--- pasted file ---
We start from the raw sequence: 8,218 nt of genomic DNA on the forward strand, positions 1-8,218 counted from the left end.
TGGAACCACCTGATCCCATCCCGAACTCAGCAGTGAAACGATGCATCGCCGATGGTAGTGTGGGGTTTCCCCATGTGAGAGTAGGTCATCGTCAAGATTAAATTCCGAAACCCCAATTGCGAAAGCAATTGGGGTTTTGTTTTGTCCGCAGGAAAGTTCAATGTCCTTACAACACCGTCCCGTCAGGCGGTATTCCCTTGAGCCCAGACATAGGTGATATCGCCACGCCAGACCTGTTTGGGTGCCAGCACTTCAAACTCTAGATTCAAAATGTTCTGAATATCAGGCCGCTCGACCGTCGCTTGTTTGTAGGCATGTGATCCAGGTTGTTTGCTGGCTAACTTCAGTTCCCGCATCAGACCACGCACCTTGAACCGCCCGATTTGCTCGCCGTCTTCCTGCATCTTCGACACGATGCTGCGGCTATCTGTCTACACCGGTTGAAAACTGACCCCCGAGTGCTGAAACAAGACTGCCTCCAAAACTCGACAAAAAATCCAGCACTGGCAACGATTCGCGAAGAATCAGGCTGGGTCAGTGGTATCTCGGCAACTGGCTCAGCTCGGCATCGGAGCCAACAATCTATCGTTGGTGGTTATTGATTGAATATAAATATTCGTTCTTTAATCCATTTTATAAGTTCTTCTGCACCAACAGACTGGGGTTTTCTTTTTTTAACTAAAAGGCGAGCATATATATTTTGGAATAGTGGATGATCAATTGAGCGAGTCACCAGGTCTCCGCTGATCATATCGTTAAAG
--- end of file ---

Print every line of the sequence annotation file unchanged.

We start from the raw sequence: 8,218 nt of genomic DNA on the forward strand, positions 1-8,218 counted from the left end.
TGGAACCACCTGATCCCATCCCGAACTCAGCAGTGAAACGATGCATCGCCGATGGTAGTGTGGGGTTTCCCCATGTGAGAGTAGGTCATCGTCAAGATTAAATTCCGAAACCCCAATTGCGAAAGCAATTGGGGTTTTGTTTTGTCCGCAGGAAAGTTCAATGTCCTTACAACACCGTCCCGTCAGGCGGTATTCCCTTGAGCCCAGACATAGGTGATATCGCCACGCCAGACCTGTTTGGGTGCCAGCACTTCAAACTCTAGATTCAAAATGTTCTGAATATCAGGCCGCTCGACCGTCGCTTGTTTGTAGGCATGTGATCCAGGTTGTTTGCTGGCTAACTTCAGTTCCCGCATCAGACCACGCACCTTGAACCGCCCGATTTGCTCGCCGTCTTCCTGCATCTTCGACACGATGCTGCGGCTATCTGTCTACACCGGTTGAAAACTGACCCCCGAGTGCTGAAACAAGACTGCCTCCAAAACTCGACAAAAAATCCAGCACTGGCAACGATTCGCGAAGAATCAGGCTGGGTCAGTGGTATCTCGGCAACTGGCTCAGCTCGGCATCGGAGCCAACAATCTATCGTTGGTGGTTATTGATTGAATATAAATATTCGTTCTTTAATCCATTTTATAAGTTCTTCTGCACCAACAGACTGGGGTTTTCTTTTTTTAACTAAAAGGCGAGCATATATATTTTGGAATAGTGGATGATCAATTGAGCGAGTCACCAGGTCTCCGCTGATCATATCGTTAAAG